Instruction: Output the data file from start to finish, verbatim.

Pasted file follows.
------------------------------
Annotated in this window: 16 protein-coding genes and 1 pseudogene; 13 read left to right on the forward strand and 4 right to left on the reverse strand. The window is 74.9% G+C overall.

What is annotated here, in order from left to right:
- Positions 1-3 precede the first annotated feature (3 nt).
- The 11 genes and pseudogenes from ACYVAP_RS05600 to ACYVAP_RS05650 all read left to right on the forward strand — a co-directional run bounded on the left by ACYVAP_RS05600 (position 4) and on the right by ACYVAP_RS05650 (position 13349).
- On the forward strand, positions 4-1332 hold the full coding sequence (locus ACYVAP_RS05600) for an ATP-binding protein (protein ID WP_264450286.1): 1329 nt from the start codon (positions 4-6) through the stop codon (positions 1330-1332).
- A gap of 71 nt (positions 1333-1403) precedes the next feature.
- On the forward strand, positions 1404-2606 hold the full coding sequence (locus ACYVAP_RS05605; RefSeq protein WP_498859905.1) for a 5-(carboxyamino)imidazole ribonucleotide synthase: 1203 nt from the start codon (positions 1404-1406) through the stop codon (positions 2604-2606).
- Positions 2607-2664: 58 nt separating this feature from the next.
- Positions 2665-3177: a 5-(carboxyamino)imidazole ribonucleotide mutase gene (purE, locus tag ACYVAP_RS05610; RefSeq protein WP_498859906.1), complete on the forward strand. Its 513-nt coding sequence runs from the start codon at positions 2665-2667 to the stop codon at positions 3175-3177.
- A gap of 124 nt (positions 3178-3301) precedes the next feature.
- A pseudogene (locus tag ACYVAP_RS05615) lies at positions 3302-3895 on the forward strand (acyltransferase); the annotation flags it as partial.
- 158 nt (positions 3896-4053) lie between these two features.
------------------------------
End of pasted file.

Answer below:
Annotated in this window: 16 protein-coding genes and 1 pseudogene; 13 read left to right on the forward strand and 4 right to left on the reverse strand. The window is 74.9% G+C overall.

What is annotated here, in order from left to right:
- Positions 1-3 precede the first annotated feature (3 nt).
- The 11 genes and pseudogenes from ACYVAP_RS05600 to ACYVAP_RS05650 all read left to right on the forward strand — a co-directional run bounded on the left by ACYVAP_RS05600 (position 4) and on the right by ACYVAP_RS05650 (position 13349).
- On the forward strand, positions 4-1332 hold the full coding sequence (locus ACYVAP_RS05600) for an ATP-binding protein (protein ID WP_264450286.1): 1329 nt from the start codon (positions 4-6) through the stop codon (positions 1330-1332).
- A gap of 71 nt (positions 1333-1403) precedes the next feature.
- On the forward strand, positions 1404-2606 hold the full coding sequence (locus ACYVAP_RS05605; RefSeq protein WP_498859905.1) for a 5-(carboxyamino)imidazole ribonucleotide synthase: 1203 nt from the start codon (positions 1404-1406) through the stop codon (positions 2604-2606).
- Positions 2607-2664: 58 nt separating this feature from the next.
- Positions 2665-3177: a 5-(carboxyamino)imidazole ribonucleotide mutase gene (purE, locus tag ACYVAP_RS05610; RefSeq protein WP_498859906.1), complete on the forward strand. Its 513-nt coding sequence runs from the start codon at positions 2665-2667 to the stop codon at positions 3175-3177.
- A gap of 124 nt (positions 3178-3301) precedes the next feature.
- A pseudogene (locus tag ACYVAP_RS05615) lies at positions 3302-3895 on the forward strand (acyltransferase); the annotation flags it as partial.
- 158 nt (positions 3896-4053) lie between these two features.